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Changes In Health Operations Set to Improve Service Delivery

The Siaya County Health Chief Executive (CEC), Mr Dismas Wakla, has clarified that the recently instituted operational changes on outpatient services in the public hospitals in the county are aimed at improving service delivery.

Wakla defended the move by the management of the facilities to institute changes that enhances both efficiency and accountability at the hospitals.

The statement issued by Wakla comes days after the county government of Siaya received a backlash from members of public through social media for allegedly making services at public health facilities unaffordable.

At Bondo Sub-County Hospital, for example, some members of the public led by youth leaders, Khamisi Khamisi and Frank Warinda, have threatened to petition the County Assembly to force the Health Ministry to rescind the changes in a position which has been backed by West Asembo Member of the County Assembly (MCA), Auma Akuno.

“We are going to write a letter to the County Assembly to look at what is happening in Bondo Hospital. Patients are forced to buy gloves and syringes before being treated. The treatment charges are also exorbitant. It is like this hospital has been turned into a private health facility,” said Warinda.

Siaya County Health and Sanitation CEC, Dismas Wakla, in an orange shirt. He has expressed support for health facilities for adopting changes to better services amidst cry by members of the public of high health costs. Photo by Brian Ondeng’

“The situation in Bondo is quite unacceptable. The facility helps many poor people and if the executive wants to turn health services into a cash cow then I have to bring it to the alert of the County Assembly for immediate action,” added Akuno.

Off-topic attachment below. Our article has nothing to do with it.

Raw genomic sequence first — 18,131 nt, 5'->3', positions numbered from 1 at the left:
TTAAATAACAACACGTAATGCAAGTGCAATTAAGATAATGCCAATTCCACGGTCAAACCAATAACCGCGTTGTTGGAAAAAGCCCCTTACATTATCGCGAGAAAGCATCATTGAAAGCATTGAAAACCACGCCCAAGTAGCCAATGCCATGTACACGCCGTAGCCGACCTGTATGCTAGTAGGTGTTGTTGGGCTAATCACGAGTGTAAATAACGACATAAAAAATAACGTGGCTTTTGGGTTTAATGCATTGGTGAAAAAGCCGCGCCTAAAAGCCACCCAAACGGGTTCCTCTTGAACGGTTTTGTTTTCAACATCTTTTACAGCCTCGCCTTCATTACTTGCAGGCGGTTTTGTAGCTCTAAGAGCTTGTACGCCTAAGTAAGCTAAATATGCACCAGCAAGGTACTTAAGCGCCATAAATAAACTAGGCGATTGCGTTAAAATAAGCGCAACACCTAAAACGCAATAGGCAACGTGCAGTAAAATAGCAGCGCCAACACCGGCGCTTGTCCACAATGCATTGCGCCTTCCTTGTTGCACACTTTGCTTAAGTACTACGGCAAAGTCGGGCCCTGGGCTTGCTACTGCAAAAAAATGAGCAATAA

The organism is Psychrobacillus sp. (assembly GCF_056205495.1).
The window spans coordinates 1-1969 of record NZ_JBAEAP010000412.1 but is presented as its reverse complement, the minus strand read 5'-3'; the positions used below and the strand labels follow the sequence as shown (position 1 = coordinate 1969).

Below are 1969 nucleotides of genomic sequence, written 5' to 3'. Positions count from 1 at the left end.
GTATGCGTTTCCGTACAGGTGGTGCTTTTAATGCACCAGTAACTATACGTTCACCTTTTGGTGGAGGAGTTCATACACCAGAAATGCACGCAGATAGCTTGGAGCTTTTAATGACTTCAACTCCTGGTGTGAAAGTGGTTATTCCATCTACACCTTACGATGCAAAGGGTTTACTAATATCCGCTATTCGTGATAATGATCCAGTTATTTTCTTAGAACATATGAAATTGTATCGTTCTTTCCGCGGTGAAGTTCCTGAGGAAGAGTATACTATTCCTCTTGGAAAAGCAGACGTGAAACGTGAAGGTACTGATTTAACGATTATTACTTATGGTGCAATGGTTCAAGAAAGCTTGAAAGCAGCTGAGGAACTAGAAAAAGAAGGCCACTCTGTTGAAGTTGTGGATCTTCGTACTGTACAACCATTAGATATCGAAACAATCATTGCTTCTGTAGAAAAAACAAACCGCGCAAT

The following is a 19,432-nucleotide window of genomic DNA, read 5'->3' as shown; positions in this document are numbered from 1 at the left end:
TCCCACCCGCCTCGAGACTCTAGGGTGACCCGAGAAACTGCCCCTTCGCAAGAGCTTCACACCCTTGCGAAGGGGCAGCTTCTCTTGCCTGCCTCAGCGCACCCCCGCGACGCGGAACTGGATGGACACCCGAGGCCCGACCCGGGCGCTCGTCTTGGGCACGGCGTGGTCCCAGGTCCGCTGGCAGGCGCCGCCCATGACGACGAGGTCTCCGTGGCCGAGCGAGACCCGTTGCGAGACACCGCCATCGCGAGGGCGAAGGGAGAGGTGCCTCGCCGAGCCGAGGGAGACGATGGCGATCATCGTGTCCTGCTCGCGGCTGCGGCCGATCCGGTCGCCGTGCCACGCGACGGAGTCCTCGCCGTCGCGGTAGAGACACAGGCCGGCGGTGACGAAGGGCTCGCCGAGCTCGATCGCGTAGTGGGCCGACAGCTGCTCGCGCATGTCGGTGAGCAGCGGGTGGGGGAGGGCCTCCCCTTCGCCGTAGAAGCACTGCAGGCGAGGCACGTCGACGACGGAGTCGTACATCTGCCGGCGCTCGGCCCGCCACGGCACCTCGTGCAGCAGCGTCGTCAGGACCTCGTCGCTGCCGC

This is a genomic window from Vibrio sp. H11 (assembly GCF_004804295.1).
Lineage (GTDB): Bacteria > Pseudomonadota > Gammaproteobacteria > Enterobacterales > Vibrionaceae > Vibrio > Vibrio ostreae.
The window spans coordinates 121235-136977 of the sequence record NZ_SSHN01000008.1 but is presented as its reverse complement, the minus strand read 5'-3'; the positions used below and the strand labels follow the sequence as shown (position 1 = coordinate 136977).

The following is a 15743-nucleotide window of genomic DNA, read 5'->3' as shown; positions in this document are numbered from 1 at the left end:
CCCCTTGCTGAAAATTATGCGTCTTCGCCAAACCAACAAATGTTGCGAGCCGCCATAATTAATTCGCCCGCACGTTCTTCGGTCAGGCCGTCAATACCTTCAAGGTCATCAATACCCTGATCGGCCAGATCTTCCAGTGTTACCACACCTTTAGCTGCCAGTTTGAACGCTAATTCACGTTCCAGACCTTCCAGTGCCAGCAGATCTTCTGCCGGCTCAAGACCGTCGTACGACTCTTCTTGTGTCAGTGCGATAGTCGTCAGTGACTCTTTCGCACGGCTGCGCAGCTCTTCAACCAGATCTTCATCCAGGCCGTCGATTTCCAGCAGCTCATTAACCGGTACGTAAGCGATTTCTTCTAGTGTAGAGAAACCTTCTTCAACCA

Wakla stated that there are a few charges in the hospitals that have been revised upwards to align them to the Finance Act, implying that patients must dig deeper into their pockets to access health service in public facilities.

A spot check by KNA at Bondo Sub-County Hospital revealed that while consultation fee remained free in the various departments, charges displayed on the walls at the outpatients, orthopedic, laboratory and x-ray departments had been revised upwards between 10 to and 30 per cent.

The Health CEC also explained that following the changes patients will be required to pay before getting any service unless it is a medical emergency, adding that previously, patients failed to honor their payment agreements after receiving treatment even on cases which are not classified as medical emergencies.

“It should be remembered that hospital charges are a source of revenue to the county government and the same have been included in the budget as revenue. Failing to collect revenue at hospitals will lead to budget deficits. Consequently, insisting on payment before service is a normal practice, especially after disputes emerged on payment issues,” he stated.

“All hospitals across the county receives regular supply of none pharmaceutical commodities but the challenge is how they are used and lack of records for their use, leading to perennials shortages. To remedy this operational anomaly, the hospitals have introduced a system to help them account for these commodities.” Wakla said.

By Brian Ondeng’

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